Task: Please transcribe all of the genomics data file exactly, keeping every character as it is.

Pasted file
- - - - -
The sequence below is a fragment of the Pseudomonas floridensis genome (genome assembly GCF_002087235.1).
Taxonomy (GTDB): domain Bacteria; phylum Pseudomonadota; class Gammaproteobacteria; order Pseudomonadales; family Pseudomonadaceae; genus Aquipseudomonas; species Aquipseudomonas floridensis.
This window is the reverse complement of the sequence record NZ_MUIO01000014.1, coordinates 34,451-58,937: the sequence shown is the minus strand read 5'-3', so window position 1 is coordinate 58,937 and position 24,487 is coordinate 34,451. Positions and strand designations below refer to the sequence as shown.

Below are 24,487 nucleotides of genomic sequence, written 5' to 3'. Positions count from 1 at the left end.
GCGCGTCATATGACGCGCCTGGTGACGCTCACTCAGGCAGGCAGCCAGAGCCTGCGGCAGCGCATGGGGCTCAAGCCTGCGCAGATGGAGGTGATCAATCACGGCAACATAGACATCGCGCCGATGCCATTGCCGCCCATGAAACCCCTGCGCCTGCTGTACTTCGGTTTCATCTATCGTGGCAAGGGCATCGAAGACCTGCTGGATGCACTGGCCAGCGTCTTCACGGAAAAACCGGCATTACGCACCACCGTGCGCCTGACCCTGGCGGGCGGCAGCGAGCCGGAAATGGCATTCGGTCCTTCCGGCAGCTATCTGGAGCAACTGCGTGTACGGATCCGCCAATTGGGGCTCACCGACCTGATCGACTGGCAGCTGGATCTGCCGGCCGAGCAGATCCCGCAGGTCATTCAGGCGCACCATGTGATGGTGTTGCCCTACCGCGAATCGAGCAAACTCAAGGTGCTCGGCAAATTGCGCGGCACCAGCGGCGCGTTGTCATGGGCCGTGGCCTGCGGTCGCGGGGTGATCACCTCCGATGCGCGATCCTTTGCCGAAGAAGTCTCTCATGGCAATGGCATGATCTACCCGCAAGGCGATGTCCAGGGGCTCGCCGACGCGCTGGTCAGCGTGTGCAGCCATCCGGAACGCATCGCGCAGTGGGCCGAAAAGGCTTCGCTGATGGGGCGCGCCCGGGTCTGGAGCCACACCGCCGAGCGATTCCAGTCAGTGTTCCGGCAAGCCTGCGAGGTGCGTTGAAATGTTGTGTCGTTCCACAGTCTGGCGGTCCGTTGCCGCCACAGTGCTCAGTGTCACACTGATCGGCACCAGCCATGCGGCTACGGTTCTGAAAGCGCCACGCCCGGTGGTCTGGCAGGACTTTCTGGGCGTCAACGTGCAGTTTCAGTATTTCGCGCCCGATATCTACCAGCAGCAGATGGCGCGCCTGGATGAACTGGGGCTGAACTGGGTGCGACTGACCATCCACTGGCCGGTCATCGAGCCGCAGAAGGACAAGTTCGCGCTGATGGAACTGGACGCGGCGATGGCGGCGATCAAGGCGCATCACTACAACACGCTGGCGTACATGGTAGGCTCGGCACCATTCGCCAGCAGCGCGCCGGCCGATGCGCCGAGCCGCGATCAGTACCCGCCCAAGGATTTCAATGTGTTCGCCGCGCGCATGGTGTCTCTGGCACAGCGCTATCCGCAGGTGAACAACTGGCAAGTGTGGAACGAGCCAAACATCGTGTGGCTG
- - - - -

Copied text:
The sequence below is a fragment of the Pseudomonas floridensis genome (genome assembly GCF_002087235.1).
Taxonomy (GTDB): domain Bacteria; phylum Pseudomonadota; class Gammaproteobacteria; order Pseudomonadales; family Pseudomonadaceae; genus Aquipseudomonas; species Aquipseudomonas floridensis.
This window is the reverse complement of the sequence record NZ_MUIO01000014.1, coordinates 34,451-58,937: the sequence shown is the minus strand read 5'-3', so window position 1 is coordinate 58,937 and position 24,487 is coordinate 34,451. Positions and strand designations below refer to the sequence as shown.

Below are 24,487 nucleotides of genomic sequence, written 5' to 3'. Positions count from 1 at the left end.
GCGCGTCATATGACGCGCCTGGTGACGCTCACTCAGGCAGGCAGCCAGAGCCTGCGGCAGCGCATGGGGCTCAAGCCTGCGCAGATGGAGGTGATCAATCACGGCAACATAGACATCGCGCCGATGCCATTGCCGCCCATGAAACCCCTGCGCCTGCTGTACTTCGGTTTCATCTATCGTGGCAAGGGCATCGAAGACCTGCTGGATGCACTGGCCAGCGTCTTCACGGAAAAACCGGCATTACGCACCACCGTGCGCCTGACCCTGGCGGGCGGCAGCGAGCCGGAAATGGCATTCGGTCCTTCCGGCAGCTATCTGGAGCAACTGCGTGTACGGATCCGCCAATTGGGGCTCACCGACCTGATCGACTGGCAGCTGGATCTGCCGGCCGAGCAGATCCCGCAGGTCATTCAGGCGCACCATGTGATGGTGTTGCCCTACCGCGAATCGAGCAAACTCAAGGTGCTCGGCAAATTGCGCGGCACCAGCGGCGCGTTGTCATGGGCCGTGGCCTGCGGTCGCGGGGTGATCACCTCCGATGCGCGATCCTTTGCCGAAGAAGTCTCTCATGGCAATGGCATGATCTACCCGCAAGGCGATGTCCAGGGGCTCGCCGACGCGCTGGTCAGCGTGTGCAGCCATCCGGAACGCATCGCGCAGTGGGCCGAAAAGGCTTCGCTGATGGGGCGCGCCCGGGTCTGGAGCCACACCGCCGAGCGATTCCAGTCAGTGTTCCGGCAAGCCTGCGAGGTGCGTTGAAATGTTGTGTCGTTCCACAGTCTGGCGGTCCGTTGCCGCCACAGTGCTCAGTGTCACACTGATCGGCACCAGCCATGCGGCTACGGTTCTGAAAGCGCCACGCCCGGTGGTCTGGCAGGACTTTCTGGGCGTCAACGTGCAGTTTCAGTATTTCGCGCCCGATATCTACCAGCAGCAGATGGCGCGCCTGGATGAACTGGGGCTGAACTGGGTGCGACTGACCATCCACTGGCCGGTCATCGAGCCGCAGAAGGACAAGTTCGCGCTGATGGAACTGGACGCGGCGATGGCGGCGATCAAGGCGCATCACTACAACACGCTGGCGTACATGGTAGGCTCGGCACCATTCGCCAGCAGCGCGCCGGCCGATGCGCCGAGCCGCGATCAGTACCCGCCCAAGGATTTCAATGTGTTCGCCGCGCGCATGGTGTCTCTGGCACAGCGCTATCCGCAGGTGAACAACTGGCAAGTGTGGAACGAGCCAAACATCGTGTGGCTG